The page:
Online selling has different dimensions. For those who either lost their jobs or had a pay cut due to the pandemic, online selling is a lifesaver. For our community, online selling by our neighbors spares us from going out and risking ourselves to COVID-19 exposure. And then there are those who do online selling to escape boredom.
For our neighborhood, online selling has been a lifeblood because it helps our neighborhood to remain COVID-19 free until now. Not a single case when we are only about 500 meters away from another subdivision that has had more than 20 COVID-19 cases since March.
Our homeowners’ association quickly created a Facebook page for daily advisories which eventually turned to a marketplace too. We literally survived for weeks without going outside, thanks to the entrepreneurs in our subdivision who sold everything from meats, seafood, vegetables, fruits, eggs, rice, and other goods.
After more than 100 days in quarantine, online sellers in our neighborhood have already identified their patrons and all it takes is one Facebook PM (private message) to get an order. My brother and I were joking that our community’s online marketplace has already expanded, that it seems like every house is selling something except us. I said that we have no items to sell since all we have in bounty in our backyard is malunggay. Nonetheless, we are happy buyers.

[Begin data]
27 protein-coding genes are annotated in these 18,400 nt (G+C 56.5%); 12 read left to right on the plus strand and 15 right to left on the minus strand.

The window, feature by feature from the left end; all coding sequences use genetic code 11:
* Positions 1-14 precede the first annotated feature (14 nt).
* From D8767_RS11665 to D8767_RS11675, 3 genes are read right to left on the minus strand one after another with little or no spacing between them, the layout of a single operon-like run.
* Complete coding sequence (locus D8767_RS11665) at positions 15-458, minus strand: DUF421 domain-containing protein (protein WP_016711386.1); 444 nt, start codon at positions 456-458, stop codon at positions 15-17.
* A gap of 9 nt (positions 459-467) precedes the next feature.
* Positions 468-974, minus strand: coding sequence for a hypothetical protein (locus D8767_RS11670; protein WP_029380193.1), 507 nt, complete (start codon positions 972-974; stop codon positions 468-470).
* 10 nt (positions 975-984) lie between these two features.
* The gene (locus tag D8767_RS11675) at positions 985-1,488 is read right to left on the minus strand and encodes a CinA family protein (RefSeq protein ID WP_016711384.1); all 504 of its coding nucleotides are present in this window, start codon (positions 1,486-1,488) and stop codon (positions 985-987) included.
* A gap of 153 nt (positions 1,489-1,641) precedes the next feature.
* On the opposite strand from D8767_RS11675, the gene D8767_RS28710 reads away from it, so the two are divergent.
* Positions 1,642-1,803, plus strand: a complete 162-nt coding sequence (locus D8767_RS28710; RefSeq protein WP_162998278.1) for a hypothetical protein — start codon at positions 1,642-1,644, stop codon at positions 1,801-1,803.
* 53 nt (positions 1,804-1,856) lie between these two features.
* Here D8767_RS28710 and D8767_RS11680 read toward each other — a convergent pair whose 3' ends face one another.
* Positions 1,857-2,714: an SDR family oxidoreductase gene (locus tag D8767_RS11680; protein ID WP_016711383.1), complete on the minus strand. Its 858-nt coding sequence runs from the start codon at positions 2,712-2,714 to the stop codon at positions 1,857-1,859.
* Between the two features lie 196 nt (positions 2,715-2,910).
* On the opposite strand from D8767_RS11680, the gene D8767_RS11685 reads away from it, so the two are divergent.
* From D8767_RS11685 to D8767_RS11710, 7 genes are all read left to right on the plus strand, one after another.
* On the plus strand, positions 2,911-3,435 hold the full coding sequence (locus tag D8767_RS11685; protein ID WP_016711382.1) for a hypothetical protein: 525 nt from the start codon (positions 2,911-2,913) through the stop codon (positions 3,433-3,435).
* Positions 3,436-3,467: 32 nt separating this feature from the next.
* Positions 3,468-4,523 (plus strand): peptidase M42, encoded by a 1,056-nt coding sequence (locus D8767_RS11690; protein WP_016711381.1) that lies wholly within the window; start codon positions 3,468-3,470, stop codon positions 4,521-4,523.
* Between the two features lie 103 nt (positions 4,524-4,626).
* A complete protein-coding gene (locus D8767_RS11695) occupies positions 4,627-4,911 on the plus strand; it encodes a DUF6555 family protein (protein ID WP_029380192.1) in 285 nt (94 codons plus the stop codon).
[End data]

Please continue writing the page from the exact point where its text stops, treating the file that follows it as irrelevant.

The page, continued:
Here are some of my favorite products from my neighbors:
Lifeline of survival and happiness
For my middle class friends and families, online selling is a lifeline for survival or happiness.
My OFW cousin Dingdong, for example, has ventured into online selling of bagnet. While out of work, every penny he earns from online selling is spent for food and other basic necessities. My neighbor seafarer Kevin is also selling various online products while serving as our subdivision’s haircutter. My friend Judith has started an online sandwich business pending resumption of their travel and tourism business.
But there are some that dive into online selling as a lifeline for happiness in this pandemic. They do not need the additional income but they get a certain high from seeing people appreciate their products. Daisy’s bagoong is a runaway winner and was even included in their barangay’s package of relief goods whilst Jen’s desserts are already flying out of the shelves in a matter of hours as soon as she posts on FB that they are available. But when you ask them both how much they earned, they replied they had not done any costing. Cooking and baking was just something they loved to do.
These are just some of a few of my middle class colleagues and friends who are now into online selling. Who would not admire them for their resilience, persistence and positive outlook especially amidst our grim scenario? PM is the key.